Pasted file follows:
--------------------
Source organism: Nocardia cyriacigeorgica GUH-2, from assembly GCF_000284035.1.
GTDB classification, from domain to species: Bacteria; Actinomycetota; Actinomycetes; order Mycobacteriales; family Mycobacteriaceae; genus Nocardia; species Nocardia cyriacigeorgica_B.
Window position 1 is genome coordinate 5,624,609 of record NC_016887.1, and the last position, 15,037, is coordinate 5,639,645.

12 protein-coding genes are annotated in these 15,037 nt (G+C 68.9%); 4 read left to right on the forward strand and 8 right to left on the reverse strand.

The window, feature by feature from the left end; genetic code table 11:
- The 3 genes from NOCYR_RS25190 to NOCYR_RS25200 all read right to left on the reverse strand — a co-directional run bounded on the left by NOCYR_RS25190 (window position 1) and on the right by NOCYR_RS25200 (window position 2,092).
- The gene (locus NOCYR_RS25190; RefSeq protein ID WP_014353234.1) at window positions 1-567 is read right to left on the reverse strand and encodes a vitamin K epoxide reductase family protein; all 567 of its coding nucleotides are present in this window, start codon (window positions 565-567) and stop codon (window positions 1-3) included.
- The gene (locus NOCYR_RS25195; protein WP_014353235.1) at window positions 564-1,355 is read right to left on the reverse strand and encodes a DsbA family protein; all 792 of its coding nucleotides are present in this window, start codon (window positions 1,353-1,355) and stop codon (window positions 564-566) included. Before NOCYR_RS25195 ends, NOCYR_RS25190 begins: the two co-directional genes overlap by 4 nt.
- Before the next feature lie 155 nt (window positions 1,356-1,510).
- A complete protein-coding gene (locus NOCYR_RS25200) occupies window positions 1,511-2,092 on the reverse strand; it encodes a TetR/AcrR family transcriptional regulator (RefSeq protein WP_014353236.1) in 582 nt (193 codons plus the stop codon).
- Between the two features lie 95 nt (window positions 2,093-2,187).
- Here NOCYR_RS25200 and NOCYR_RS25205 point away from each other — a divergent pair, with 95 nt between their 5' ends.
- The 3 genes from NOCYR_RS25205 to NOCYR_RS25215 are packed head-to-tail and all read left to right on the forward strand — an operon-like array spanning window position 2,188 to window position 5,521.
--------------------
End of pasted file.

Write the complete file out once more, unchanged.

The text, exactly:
Source organism: Nocardia cyriacigeorgica GUH-2, from assembly GCF_000284035.1.
GTDB classification, from domain to species: Bacteria; Actinomycetota; Actinomycetes; order Mycobacteriales; family Mycobacteriaceae; genus Nocardia; species Nocardia cyriacigeorgica_B.
Window position 1 is genome coordinate 5,624,609 of record NC_016887.1, and the last position, 15,037, is coordinate 5,639,645.

12 protein-coding genes are annotated in these 15,037 nt (G+C 68.9%); 4 read left to right on the forward strand and 8 right to left on the reverse strand.

The window, feature by feature from the left end; genetic code table 11:
- The 3 genes from NOCYR_RS25190 to NOCYR_RS25200 all read right to left on the reverse strand — a co-directional run bounded on the left by NOCYR_RS25190 (window position 1) and on the right by NOCYR_RS25200 (window position 2,092).
- The gene (locus NOCYR_RS25190; RefSeq protein ID WP_014353234.1) at window positions 1-567 is read right to left on the reverse strand and encodes a vitamin K epoxide reductase family protein; all 567 of its coding nucleotides are present in this window, start codon (window positions 565-567) and stop codon (window positions 1-3) included.
- The gene (locus NOCYR_RS25195; protein WP_014353235.1) at window positions 564-1,355 is read right to left on the reverse strand and encodes a DsbA family protein; all 792 of its coding nucleotides are present in this window, start codon (window positions 1,353-1,355) and stop codon (window positions 564-566) included. Before NOCYR_RS25195 ends, NOCYR_RS25190 begins: the two co-directional genes overlap by 4 nt.
- Before the next feature lie 155 nt (window positions 1,356-1,510).
- A complete protein-coding gene (locus NOCYR_RS25200) occupies window positions 1,511-2,092 on the reverse strand; it encodes a TetR/AcrR family transcriptional regulator (RefSeq protein WP_014353236.1) in 582 nt (193 codons plus the stop codon).
- Between the two features lie 95 nt (window positions 2,093-2,187).
- Here NOCYR_RS25200 and NOCYR_RS25205 point away from each other — a divergent pair, with 95 nt between their 5' ends.
- The 3 genes from NOCYR_RS25205 to NOCYR_RS25215 are packed head-to-tail and all read left to right on the forward strand — an operon-like array spanning window position 2,188 to window position 5,521.